Participants : Karthik Bhargavan [ Microsoft Research ] , Ricardo Corin, Cédric Fournet [ Microsoft Research ] , James Leifer, Pierre-Malo Deniélou.
We have designed and implementation of a compiler that, given high-level multiparty session descriptions, generates custom cryptographic protocols.
Our sessions specify pre-arranged patterns of message exchanges and data accesses between distributed participants. They provide each participant with strong security guarantees for all their messages.
Our compiler generates code for sending and receiving these messages, with cryptographic operations and checks, in order to enforce these guarantees against any adversary that may control both the network and some session participants. We furthermore verify that the generated code is secure by relying on a recent type system for cryptography. Most of the proof is performed by mechanized type checking, of the generated code, and does not rely on the correctness of our compiler. We obtain the strongest session security guarantees to date in a model that captures the actual details of protocol code.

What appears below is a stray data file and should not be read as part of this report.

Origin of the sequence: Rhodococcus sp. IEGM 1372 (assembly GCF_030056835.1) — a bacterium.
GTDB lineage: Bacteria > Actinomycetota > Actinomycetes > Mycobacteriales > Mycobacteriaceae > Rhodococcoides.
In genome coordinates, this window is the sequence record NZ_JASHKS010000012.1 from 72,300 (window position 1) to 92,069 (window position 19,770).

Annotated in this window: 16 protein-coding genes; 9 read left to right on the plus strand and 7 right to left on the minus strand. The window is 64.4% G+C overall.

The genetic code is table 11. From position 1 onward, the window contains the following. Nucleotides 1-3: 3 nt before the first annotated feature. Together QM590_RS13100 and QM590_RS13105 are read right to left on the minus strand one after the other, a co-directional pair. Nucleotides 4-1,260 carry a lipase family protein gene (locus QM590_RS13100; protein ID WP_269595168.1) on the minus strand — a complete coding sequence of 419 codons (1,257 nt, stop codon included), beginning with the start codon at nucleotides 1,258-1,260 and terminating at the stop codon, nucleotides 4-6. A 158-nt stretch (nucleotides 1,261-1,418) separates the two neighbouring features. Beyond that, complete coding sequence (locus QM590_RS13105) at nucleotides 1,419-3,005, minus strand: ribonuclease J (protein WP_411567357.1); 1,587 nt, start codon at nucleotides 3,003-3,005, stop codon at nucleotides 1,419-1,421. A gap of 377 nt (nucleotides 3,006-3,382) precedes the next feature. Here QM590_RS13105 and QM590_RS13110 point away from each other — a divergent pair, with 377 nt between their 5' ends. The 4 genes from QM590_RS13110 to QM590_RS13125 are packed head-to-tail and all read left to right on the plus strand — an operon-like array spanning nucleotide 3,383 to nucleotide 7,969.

Two central design goals guide our work on session implementation. First, all the cryptography required to protect compromised participants is completely hidden from the application programmer, who may reason about the behaviour of a distributed system as if it followed precisely the high level specification. (Thus all cor- respondence properties at the abstract level carry through to any distributed execution.) Second, all low-level network activity is in a one-to-one relationship with high-level communication, thus no additional messages are introduced.
Our compiler translates our session language to custom cryptographic protocols, coded as ML modules (both for F# with .NET cryptographic libraries, and for Ocaml with OpenSSL libraries), which can be linked to application code for each party of the protocol. Our compiler combines a variety of cryptographic techniques and primitives to produce compact message formats and fast processing.
The compiler consists of about 6000 lines of F#. The trusted libraries for networking, cryptographic primitives, and principals shared by all session implementations have 780 lines of code (although their concrete implementation mostly relies on much-larger system libraries).